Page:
BWW Review: ABT Triumphs with Tchaikovsky and Closes Spring Season
It's always a bittersweet feeling when a company ends its season, and in the current political climate, one can never take the arts for granted. But on Friday July 7, 2017, the Metropolitan Opera House was atwitter with the promise of American Ballet Theatre's program dedicated to Tchaikovsky. Pre-show, the audience crackled with uproarious excitement, perfectly in keeping with the dazzling, multi-layered nuance to be found in the breadth of Tchaikovsky's compositions.
Up first was a somber Balanchine staple, "Mozartiana." Donning diaphanous black tulle, the junior corps de ballet made up of students gracefully framed the petite Hee Seo as Preghiera. A vision of careful delicacy, Seo's facilities played off the score's beats and timbres with ease, but it was Jeffrey Cirio's Gigue, whose boundless buoyancy leaves nothing to be desired, that wonderfully captured the rapidity of Balanchine's movement. The corps de ballet proved a quiet reminder of the piece's grounded quality, offering notable refrains for Seo and Cory Stearns in their unceasingly complex pas de deux. It's wonderful to see the pair's sweet chemistry develop over time and Stearns remains the picture of elegance as a leading man and partner.
The pas de deux from Act II of Swan Lake replaced the programmed pas de deux from Act II of The Nutcracker, but was still danced by one of the most cohesive pairs within the company today: Misty Copeland and Herman Cornejo. An ABT mainstay, Cornejo is solid and powerful, letting Copeland shine like the light that she is. Blessed with incredible lines and arches, her reputation precedes her, but she lives up to her magic, and delivered a soft, yet strong version of the beloved Odette character. I especially appreciated her choice to punctuate the music's fragility with swift arm sweeps.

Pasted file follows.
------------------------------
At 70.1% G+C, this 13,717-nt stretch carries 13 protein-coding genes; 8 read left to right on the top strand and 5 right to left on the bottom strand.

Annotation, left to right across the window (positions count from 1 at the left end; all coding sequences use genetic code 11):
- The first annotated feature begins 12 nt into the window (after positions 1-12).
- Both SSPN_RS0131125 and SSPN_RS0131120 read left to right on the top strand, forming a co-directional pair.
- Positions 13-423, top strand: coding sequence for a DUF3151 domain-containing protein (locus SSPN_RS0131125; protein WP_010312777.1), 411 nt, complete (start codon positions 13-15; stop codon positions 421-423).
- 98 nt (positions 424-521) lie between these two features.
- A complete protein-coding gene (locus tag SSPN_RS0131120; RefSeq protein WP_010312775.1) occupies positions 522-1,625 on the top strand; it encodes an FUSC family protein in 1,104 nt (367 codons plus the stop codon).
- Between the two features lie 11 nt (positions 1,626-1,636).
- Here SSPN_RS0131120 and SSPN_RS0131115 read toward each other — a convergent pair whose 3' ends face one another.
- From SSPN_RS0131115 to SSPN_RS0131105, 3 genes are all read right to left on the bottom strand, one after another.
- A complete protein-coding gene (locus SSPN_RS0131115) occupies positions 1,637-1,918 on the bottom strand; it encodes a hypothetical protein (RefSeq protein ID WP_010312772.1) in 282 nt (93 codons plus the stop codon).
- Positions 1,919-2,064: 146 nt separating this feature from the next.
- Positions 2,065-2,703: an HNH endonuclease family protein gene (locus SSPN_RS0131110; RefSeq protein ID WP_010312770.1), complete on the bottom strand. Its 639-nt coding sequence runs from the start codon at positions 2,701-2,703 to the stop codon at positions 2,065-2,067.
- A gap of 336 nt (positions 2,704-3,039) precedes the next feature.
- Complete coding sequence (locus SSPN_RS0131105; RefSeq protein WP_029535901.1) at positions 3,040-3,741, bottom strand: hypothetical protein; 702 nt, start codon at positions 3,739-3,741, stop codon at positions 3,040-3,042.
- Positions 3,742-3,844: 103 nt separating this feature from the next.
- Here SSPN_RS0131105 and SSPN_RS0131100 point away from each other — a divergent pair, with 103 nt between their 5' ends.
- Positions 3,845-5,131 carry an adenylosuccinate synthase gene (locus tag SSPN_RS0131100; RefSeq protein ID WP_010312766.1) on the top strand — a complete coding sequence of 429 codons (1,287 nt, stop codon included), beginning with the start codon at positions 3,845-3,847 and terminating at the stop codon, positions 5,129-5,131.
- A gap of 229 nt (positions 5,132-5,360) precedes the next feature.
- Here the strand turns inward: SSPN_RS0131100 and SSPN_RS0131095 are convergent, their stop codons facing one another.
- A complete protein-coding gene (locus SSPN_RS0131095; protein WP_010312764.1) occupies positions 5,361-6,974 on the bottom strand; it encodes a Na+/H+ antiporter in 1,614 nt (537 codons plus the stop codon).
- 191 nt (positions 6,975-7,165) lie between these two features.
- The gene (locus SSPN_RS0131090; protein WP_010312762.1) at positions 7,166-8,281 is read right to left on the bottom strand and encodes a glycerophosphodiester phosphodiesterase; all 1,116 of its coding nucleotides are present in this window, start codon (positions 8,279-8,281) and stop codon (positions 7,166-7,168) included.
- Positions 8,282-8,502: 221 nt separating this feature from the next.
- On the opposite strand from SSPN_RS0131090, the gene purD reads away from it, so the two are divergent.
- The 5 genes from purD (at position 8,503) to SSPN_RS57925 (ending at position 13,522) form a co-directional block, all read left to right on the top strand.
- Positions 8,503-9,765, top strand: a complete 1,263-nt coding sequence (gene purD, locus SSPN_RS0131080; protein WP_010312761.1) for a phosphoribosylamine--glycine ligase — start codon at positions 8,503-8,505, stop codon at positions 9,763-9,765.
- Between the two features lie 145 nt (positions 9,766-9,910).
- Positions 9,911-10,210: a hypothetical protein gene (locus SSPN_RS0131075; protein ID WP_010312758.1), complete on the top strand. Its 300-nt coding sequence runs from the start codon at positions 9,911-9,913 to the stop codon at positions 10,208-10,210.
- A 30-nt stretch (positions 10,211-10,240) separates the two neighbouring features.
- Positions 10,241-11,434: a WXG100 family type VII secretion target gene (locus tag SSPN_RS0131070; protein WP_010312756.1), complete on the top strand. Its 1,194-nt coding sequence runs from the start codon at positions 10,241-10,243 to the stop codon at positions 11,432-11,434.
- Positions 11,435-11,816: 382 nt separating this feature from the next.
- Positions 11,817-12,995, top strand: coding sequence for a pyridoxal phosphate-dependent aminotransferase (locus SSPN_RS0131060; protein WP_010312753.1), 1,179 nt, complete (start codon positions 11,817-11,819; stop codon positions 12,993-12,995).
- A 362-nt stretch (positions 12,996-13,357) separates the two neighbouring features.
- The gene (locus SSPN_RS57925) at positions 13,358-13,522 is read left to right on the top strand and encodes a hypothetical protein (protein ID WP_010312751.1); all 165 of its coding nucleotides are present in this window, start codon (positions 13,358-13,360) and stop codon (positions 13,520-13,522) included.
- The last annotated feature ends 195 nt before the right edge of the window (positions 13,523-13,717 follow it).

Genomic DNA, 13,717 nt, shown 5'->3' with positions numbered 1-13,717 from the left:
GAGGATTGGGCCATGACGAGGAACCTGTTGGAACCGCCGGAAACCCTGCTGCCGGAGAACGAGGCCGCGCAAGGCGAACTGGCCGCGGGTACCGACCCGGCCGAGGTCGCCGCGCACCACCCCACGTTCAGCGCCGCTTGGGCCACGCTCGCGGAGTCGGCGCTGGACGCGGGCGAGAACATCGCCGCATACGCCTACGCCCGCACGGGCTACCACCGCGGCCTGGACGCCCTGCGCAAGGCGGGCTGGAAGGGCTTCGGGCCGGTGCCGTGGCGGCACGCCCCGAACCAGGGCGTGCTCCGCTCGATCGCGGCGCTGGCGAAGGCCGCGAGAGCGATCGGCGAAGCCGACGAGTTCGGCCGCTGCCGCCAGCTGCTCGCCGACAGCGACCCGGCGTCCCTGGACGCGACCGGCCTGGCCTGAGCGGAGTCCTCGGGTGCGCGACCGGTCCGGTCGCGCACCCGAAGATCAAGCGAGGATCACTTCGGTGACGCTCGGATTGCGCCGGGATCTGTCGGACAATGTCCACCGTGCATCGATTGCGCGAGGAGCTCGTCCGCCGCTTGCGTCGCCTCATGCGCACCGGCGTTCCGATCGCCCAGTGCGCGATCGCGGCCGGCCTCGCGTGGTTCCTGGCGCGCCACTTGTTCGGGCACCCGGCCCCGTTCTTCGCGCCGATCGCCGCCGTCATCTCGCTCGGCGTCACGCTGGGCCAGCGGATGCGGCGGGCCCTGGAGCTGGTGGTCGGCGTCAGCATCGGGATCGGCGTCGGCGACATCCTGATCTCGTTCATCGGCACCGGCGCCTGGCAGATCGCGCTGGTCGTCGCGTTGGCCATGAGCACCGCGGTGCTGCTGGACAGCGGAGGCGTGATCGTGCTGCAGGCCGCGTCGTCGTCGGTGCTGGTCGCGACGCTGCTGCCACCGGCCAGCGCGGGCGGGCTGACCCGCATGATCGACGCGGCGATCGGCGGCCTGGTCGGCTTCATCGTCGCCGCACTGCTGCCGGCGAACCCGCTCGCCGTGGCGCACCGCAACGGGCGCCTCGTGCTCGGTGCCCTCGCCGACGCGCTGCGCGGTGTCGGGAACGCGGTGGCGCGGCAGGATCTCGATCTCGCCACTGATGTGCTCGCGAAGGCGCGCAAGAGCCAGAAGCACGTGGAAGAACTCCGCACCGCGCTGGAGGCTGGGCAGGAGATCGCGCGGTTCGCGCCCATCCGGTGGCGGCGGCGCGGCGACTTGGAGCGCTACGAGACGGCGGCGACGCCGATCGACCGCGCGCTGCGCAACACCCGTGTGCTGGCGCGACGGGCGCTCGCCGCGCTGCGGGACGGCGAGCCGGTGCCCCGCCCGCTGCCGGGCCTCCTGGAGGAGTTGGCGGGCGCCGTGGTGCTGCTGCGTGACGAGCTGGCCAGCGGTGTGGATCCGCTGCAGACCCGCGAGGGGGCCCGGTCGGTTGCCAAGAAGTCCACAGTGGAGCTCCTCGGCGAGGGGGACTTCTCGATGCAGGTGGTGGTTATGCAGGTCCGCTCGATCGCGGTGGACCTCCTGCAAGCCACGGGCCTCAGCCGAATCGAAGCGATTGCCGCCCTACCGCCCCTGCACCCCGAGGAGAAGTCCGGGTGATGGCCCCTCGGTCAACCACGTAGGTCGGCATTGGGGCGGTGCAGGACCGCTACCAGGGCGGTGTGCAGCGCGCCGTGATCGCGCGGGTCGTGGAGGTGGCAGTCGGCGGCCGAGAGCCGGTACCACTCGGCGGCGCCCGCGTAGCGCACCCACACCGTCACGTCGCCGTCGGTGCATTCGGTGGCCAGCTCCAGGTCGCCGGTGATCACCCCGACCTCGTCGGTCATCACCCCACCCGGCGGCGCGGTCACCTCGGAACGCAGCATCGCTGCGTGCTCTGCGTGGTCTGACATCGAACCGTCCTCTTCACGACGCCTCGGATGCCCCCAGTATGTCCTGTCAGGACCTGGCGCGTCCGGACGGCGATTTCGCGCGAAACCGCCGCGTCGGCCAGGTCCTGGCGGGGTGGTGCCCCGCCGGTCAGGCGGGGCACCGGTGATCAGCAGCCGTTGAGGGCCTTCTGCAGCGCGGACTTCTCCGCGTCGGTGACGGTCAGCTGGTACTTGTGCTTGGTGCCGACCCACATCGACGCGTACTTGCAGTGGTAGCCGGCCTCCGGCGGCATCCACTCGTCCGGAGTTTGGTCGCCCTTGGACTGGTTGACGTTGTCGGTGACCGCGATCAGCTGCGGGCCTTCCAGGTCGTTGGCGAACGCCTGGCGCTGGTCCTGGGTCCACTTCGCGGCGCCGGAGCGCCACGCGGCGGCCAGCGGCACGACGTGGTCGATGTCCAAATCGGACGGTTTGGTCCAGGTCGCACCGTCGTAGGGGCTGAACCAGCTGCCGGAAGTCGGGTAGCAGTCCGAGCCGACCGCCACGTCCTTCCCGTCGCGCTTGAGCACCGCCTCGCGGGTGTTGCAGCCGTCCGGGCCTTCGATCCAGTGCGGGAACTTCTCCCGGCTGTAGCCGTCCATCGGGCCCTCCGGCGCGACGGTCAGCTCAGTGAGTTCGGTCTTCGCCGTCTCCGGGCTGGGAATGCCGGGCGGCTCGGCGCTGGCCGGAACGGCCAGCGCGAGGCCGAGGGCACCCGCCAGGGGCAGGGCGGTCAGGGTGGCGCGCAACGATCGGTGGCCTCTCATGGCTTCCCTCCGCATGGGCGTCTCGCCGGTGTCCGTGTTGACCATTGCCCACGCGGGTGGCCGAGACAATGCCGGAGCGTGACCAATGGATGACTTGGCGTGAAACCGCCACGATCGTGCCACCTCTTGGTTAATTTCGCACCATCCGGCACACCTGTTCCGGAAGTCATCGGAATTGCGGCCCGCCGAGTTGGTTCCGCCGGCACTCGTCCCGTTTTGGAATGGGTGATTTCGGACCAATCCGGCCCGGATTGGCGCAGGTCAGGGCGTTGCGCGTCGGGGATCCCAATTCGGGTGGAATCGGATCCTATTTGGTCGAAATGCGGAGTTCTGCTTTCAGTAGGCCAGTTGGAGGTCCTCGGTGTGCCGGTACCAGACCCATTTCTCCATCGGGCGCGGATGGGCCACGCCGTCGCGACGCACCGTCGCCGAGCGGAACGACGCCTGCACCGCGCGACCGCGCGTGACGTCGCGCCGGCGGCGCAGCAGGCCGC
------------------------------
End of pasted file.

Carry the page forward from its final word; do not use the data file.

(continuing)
A personal favorite, "Tchaikovsky Pas de Deux" was up next, danced by dynamo technicians Gillian Murphy and James Whiteside. Whenever Gillian graces the stage, you can expect a spectacular outing, and this night proved no different. But it was Whiteside's gravity-defying height and supple precision that made the audience cheer. Originally a member of the Boston Ballet, Whiteside dances Balanchine with impossible ease and fluidity; you can tell the movement fits him like an expensive pair of leather gloves.
The fourth and final piece of the evening, "Aurora's Wedding" brought resplendent luxury and grandeur to the stage that the previous three pieces lacked. Joy permeated the entire scene, gilded in gold sparkle as the excitement came to a climax with the introduction of Princess Aurora and Prince Désiré, portrayed by Isabella Boylston and Alban Lendorf. Lendorf is a true throwback to Russian ballet princes of the past, grounded in a technique that permeates. Conversely, Boylston is a ballerina for today: exuberant, versatile, and athletic, and the pair's combined strengths brought the house to its feet.
I'll miss watching this company dance, but am looking so forward to the fall season.
Photo Credit: Rosalie O'Connor